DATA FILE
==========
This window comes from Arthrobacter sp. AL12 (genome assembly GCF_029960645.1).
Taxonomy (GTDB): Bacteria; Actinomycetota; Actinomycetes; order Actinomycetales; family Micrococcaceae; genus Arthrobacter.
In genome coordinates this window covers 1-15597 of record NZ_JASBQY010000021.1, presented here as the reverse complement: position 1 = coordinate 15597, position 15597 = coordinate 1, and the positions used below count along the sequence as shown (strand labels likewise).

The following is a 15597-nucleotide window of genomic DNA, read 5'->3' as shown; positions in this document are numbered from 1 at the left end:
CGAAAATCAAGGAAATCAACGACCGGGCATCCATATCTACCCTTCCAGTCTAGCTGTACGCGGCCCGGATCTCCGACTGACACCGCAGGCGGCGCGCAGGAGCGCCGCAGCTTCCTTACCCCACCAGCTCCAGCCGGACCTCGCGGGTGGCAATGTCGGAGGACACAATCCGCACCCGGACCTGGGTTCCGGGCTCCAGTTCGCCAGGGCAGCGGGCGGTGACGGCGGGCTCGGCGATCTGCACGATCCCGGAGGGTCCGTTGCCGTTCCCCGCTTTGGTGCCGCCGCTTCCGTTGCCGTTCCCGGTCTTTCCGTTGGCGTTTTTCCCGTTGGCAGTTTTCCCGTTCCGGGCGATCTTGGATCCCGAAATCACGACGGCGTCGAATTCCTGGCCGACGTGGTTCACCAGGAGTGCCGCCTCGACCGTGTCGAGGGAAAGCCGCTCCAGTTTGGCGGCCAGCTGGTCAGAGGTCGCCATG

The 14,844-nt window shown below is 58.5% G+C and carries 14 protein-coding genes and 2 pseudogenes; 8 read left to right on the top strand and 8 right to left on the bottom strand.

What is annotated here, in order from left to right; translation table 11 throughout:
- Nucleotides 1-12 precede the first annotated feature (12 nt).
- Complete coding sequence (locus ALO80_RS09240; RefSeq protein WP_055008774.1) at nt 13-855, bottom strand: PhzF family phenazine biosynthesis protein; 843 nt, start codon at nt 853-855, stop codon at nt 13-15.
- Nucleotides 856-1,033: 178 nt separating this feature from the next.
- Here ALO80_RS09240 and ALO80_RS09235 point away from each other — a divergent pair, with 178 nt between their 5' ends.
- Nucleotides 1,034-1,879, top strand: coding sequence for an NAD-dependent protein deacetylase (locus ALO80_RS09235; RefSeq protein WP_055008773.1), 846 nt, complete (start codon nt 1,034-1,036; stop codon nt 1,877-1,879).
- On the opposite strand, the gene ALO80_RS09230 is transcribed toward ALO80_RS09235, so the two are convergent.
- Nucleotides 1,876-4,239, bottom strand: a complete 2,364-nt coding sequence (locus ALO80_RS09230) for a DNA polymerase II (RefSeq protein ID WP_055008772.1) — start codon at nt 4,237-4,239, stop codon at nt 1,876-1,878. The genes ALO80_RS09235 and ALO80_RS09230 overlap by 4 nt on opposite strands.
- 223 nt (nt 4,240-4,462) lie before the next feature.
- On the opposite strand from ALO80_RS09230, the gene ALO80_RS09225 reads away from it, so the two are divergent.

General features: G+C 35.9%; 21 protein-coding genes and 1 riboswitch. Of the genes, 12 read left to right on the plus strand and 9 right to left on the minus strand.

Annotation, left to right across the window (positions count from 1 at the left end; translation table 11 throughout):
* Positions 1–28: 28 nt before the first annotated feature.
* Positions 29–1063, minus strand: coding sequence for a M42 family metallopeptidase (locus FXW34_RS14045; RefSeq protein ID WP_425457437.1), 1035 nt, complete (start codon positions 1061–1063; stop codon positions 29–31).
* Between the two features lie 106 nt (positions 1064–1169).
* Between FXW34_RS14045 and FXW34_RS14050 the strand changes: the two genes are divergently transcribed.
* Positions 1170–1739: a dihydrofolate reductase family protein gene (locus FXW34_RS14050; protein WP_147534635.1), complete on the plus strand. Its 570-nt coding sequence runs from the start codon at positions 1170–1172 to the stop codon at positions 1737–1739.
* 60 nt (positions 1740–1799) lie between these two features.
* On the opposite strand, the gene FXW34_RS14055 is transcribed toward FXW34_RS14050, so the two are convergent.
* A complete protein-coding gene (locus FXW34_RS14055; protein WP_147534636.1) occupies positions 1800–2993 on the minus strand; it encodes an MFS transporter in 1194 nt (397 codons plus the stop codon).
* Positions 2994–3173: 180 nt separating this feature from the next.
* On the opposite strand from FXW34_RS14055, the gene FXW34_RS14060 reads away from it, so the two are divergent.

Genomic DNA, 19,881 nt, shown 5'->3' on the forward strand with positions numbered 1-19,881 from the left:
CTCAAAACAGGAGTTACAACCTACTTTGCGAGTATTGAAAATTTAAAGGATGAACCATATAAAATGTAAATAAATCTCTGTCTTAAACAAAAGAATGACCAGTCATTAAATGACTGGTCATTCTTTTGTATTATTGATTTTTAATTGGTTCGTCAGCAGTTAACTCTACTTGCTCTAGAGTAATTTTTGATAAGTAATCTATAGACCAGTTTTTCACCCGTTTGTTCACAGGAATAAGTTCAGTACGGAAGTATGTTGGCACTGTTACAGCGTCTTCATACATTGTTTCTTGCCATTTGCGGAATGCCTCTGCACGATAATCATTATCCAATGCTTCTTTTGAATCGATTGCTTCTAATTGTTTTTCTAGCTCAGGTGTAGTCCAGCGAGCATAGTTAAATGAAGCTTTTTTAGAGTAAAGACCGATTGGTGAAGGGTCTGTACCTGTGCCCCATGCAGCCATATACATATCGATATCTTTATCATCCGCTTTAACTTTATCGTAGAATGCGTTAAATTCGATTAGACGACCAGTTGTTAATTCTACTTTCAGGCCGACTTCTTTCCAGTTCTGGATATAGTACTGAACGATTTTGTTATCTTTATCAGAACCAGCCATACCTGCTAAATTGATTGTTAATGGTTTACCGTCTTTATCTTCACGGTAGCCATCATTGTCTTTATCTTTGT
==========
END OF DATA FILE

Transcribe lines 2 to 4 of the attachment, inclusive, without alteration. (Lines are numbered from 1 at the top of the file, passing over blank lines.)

Taxonomy (GTDB): Bacteria; Actinomycetota; Actinomycetes; order Actinomycetales; family Micrococcaceae; genus Arthrobacter.
In genome coordinates this window covers 1-15597 of record NZ_JASBQY010000021.1, presented here as the reverse complement: position 1 = coordinate 15597, position 15597 = coordinate 1, and the positions used below count along the sequence as shown (strand labels likewise).

The following is a 15597-nucleotide window of genomic DNA, read 5'->3' as shown; positions in this document are numbered from 1 at the left end: